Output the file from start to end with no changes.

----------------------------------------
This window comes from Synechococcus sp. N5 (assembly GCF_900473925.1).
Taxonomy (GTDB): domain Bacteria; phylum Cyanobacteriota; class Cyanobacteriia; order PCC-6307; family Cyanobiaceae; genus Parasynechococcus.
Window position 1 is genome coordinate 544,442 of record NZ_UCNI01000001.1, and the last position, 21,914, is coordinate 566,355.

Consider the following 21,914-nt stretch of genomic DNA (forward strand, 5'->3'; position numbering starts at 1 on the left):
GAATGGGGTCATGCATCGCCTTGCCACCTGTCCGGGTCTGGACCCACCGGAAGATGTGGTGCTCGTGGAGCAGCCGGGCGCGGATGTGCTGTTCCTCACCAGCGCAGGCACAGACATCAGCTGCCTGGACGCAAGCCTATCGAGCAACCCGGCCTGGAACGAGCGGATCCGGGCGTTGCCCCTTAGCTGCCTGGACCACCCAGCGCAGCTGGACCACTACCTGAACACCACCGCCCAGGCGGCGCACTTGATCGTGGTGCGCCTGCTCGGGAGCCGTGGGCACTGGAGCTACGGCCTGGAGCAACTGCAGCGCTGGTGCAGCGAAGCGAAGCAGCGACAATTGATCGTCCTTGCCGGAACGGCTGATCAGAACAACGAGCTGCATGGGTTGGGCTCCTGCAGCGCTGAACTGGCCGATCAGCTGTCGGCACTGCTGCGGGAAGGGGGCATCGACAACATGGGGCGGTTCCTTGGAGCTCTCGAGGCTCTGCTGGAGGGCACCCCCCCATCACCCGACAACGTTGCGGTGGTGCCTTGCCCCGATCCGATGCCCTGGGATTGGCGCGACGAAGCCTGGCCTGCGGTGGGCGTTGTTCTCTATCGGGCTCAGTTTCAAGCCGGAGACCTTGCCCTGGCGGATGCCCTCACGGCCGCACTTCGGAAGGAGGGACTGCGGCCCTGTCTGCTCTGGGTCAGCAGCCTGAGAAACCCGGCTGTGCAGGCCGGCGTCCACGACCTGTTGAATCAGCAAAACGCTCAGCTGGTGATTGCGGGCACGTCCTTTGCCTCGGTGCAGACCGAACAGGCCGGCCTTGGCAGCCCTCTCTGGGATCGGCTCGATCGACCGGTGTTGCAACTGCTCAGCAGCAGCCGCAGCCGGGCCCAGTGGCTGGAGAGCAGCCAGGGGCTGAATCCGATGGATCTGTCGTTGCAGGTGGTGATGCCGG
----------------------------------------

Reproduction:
This window comes from Synechococcus sp. N5 (assembly GCF_900473925.1).
Taxonomy (GTDB): domain Bacteria; phylum Cyanobacteriota; class Cyanobacteriia; order PCC-6307; family Cyanobiaceae; genus Parasynechococcus.
Window position 1 is genome coordinate 544,442 of record NZ_UCNI01000001.1, and the last position, 21,914, is coordinate 566,355.

Consider the following 21,914-nt stretch of genomic DNA (forward strand, 5'->3'; position numbering starts at 1 on the left):
GAATGGGGTCATGCATCGCCTTGCCACCTGTCCGGGTCTGGACCCACCGGAAGATGTGGTGCTCGTGGAGCAGCCGGGCGCGGATGTGCTGTTCCTCACCAGCGCAGGCACAGACATCAGCTGCCTGGACGCAAGCCTATCGAGCAACCCGGCCTGGAACGAGCGGATCCGGGCGTTGCCCCTTAGCTGCCTGGACCACCCAGCGCAGCTGGACCACTACCTGAACACCACCGCCCAGGCGGCGCACTTGATCGTGGTGCGCCTGCTCGGGAGCCGTGGGCACTGGAGCTACGGCCTGGAGCAACTGCAGCGCTGGTGCAGCGAAGCGAAGCAGCGACAATTGATCGTCCTTGCCGGAACGGCTGATCAGAACAACGAGCTGCATGGGTTGGGCTCCTGCAGCGCTGAACTGGCCGATCAGCTGTCGGCACTGCTGCGGGAAGGGGGCATCGACAACATGGGGCGGTTCCTTGGAGCTCTCGAGGCTCTGCTGGAGGGCACCCCCCCATCACCCGACAACGTTGCGGTGGTGCCTTGCCCCGATCCGATGCCCTGGGATTGGCGCGACGAAGCCTGGCCTGCGGTGGGCGTTGTTCTCTATCGGGCTCAGTTTCAAGCCGGAGACCTTGCCCTGGCGGATGCCCTCACGGCCGCACTTCGGAAGGAGGGACTGCGGCCCTGTCTGCTCTGGGTCAGCAGCCTGAGAAACCCGGCTGTGCAGGCCGGCGTCCACGACCTGTTGAATCAGCAAAACGCTCAGCTGGTGATTGCGGGCACGTCCTTTGCCTCGGTGCAGACCGAACAGGCCGGCCTTGGCAGCCCTCTCTGGGATCGGCTCGATCGACCGGTGTTGCAACTGCTCAGCAGCAGCCGCAGCCGGGCCCAGTGGCTGGAGAGCAGCCAGGGGCTGAATCCGATGGATCTGTCGTTGCAGGTGGTGATGCCGG